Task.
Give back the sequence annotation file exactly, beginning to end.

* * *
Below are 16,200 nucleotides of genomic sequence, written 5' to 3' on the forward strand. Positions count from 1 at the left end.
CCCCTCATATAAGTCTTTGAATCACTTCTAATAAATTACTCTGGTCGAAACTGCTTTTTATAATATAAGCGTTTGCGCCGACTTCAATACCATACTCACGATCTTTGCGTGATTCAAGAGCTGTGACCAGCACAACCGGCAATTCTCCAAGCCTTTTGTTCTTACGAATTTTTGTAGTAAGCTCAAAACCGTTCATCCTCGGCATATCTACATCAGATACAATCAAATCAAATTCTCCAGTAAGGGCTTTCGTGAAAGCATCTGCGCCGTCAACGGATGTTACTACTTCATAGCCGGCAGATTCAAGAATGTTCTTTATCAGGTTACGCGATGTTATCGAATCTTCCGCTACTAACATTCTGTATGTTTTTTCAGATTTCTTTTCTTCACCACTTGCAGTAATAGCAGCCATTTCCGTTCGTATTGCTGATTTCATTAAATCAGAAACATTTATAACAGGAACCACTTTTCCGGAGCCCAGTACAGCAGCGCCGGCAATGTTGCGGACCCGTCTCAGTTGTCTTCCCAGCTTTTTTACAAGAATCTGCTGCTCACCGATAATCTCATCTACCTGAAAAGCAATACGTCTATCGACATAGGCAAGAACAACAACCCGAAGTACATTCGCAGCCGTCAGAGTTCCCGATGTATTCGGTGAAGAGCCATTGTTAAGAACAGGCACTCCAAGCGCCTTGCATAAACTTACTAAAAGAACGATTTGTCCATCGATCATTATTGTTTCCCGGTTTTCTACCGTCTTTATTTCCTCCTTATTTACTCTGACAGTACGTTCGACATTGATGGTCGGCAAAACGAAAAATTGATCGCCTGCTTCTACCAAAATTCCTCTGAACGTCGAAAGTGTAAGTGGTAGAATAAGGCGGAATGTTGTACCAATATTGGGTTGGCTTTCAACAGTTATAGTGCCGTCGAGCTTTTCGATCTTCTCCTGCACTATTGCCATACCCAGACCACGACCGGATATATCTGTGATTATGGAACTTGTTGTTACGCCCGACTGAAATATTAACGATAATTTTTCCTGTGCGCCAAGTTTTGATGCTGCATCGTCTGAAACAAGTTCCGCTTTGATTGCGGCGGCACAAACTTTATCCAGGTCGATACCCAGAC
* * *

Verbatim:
Below are 16,200 nucleotides of genomic sequence, written 5' to 3' on the forward strand. Positions count from 1 at the left end.
CCCCTCATATAAGTCTTTGAATCACTTCTAATAAATTACTCTGGTCGAAACTGCTTTTTATAATATAAGCGTTTGCGCCGACTTCAATACCATACTCACGATCTTTGCGTGATTCAAGAGCTGTGACCAGCACAACCGGCAATTCTCCAAGCCTTTTGTTCTTACGAATTTTTGTAGTAAGCTCAAAACCGTTCATCCTCGGCATATCTACATCAGATACAATCAAATCAAATTCTCCAGTAAGGGCTTTCGTGAAAGCATCTGCGCCGTCAACGGATGTTACTACTTCATAGCCGGCAGATTCAAGAATGTTCTTTATCAGGTTACGCGATGTTATCGAATCTTCCGCTACTAACATTCTGTATGTTTTTTCAGATTTCTTTTCTTCACCACTTGCAGTAATAGCAGCCATTTCCGTTCGTATTGCTGATTTCATTAAATCAGAAACATTTATAACAGGAACCACTTTTCCGGAGCCCAGTACAGCAGCGCCGGCAATGTTGCGGACCCGTCTCAGTTGTCTTCCCAGCTTTTTTACAAGAATCTGCTGCTCACCGATAATCTCATCTACCTGAAAAGCAATACGTCTATCGACATAGGCAAGAACAACAACCCGAAGTACATTCGCAGCCGTCAGAGTTCCCGATGTATTCGGTGAAGAGCCATTGTTAAGAACAGGCACTCCAAGCGCCTTGCATAAACTTACTAAAAGAACGATTTGTCCATCGATCATTATTGTTTCCCGGTTTTCTACCGTCTTTATTTCCTCCTTATTTACTCTGACAGTACGTTCGACATTGATGGTCGGCAAAACGAAAAATTGATCGCCTGCTTCTACCAAAATTCCTCTGAACGTCGAAAGTGTAAGTGGTAGAATAAGGCGGAATGTTGTACCAATATTGGGTTGGCTTTCAACAGTTATAGTGCCGTCGAGCTTTTCGATCTTCTCCTGCACTATTGCCATACCCAGACCACGACCGGATATATCTGTGATTATGGAACTTGTTGTTACGCCCGACTGAAATATTAACGATAATTTTTCCTGTGCGCCAAGTTTTGATGCTGCATCGTCTGAAACAAGTTCCGCTTTGATTGCGGCGGCACAAACTTTATCCAGGTCGATACCCAGAC